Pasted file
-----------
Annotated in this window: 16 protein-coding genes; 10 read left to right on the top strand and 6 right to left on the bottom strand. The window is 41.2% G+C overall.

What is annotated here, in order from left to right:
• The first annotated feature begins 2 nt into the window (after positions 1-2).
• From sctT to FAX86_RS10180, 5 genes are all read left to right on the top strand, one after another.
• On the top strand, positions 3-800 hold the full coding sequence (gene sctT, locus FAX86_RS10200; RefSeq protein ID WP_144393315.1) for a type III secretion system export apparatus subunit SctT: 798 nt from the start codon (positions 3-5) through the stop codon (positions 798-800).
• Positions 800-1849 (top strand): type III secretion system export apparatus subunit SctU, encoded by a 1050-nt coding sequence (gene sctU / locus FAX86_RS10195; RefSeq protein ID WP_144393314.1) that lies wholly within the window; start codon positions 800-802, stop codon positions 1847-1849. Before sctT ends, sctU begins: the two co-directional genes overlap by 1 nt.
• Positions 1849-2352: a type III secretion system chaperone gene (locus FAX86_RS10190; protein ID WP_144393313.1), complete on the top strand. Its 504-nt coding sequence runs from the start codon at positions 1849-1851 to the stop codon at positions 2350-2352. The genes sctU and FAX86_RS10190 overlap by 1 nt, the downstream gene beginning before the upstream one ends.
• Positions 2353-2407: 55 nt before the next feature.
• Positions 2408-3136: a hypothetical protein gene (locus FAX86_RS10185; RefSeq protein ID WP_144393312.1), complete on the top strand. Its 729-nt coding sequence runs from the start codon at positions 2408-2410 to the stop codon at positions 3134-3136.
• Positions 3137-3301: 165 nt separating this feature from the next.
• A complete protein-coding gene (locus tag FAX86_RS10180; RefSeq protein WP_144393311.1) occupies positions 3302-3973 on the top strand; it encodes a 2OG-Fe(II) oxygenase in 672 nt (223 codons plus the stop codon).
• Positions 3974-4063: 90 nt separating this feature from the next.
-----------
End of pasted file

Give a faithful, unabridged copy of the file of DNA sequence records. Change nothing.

Annotated in this window: 16 protein-coding genes; 10 read left to right on the top strand and 6 right to left on the bottom strand. The window is 41.2% G+C overall.

What is annotated here, in order from left to right:
• The first annotated feature begins 2 nt into the window (after positions 1-2).
• From sctT to FAX86_RS10180, 5 genes are all read left to right on the top strand, one after another.
• On the top strand, positions 3-800 hold the full coding sequence (gene sctT, locus FAX86_RS10200; RefSeq protein ID WP_144393315.1) for a type III secretion system export apparatus subunit SctT: 798 nt from the start codon (positions 3-5) through the stop codon (positions 798-800).
• Positions 800-1849 (top strand): type III secretion system export apparatus subunit SctU, encoded by a 1050-nt coding sequence (gene sctU / locus FAX86_RS10195; RefSeq protein ID WP_144393314.1) that lies wholly within the window; start codon positions 800-802, stop codon positions 1847-1849. Before sctT ends, sctU begins: the two co-directional genes overlap by 1 nt.
• Positions 1849-2352: a type III secretion system chaperone gene (locus FAX86_RS10190; protein ID WP_144393313.1), complete on the top strand. Its 504-nt coding sequence runs from the start codon at positions 1849-1851 to the stop codon at positions 2350-2352. The genes sctU and FAX86_RS10190 overlap by 1 nt, the downstream gene beginning before the upstream one ends.
• Positions 2353-2407: 55 nt before the next feature.
• Positions 2408-3136: a hypothetical protein gene (locus FAX86_RS10185; RefSeq protein ID WP_144393312.1), complete on the top strand. Its 729-nt coding sequence runs from the start codon at positions 2408-2410 to the stop codon at positions 3134-3136.
• Positions 3137-3301: 165 nt separating this feature from the next.
• A complete protein-coding gene (locus tag FAX86_RS10180; RefSeq protein WP_144393311.1) occupies positions 3302-3973 on the top strand; it encodes a 2OG-Fe(II) oxygenase in 672 nt (223 codons plus the stop codon).
• Positions 3974-4063: 90 nt separating this feature from the next.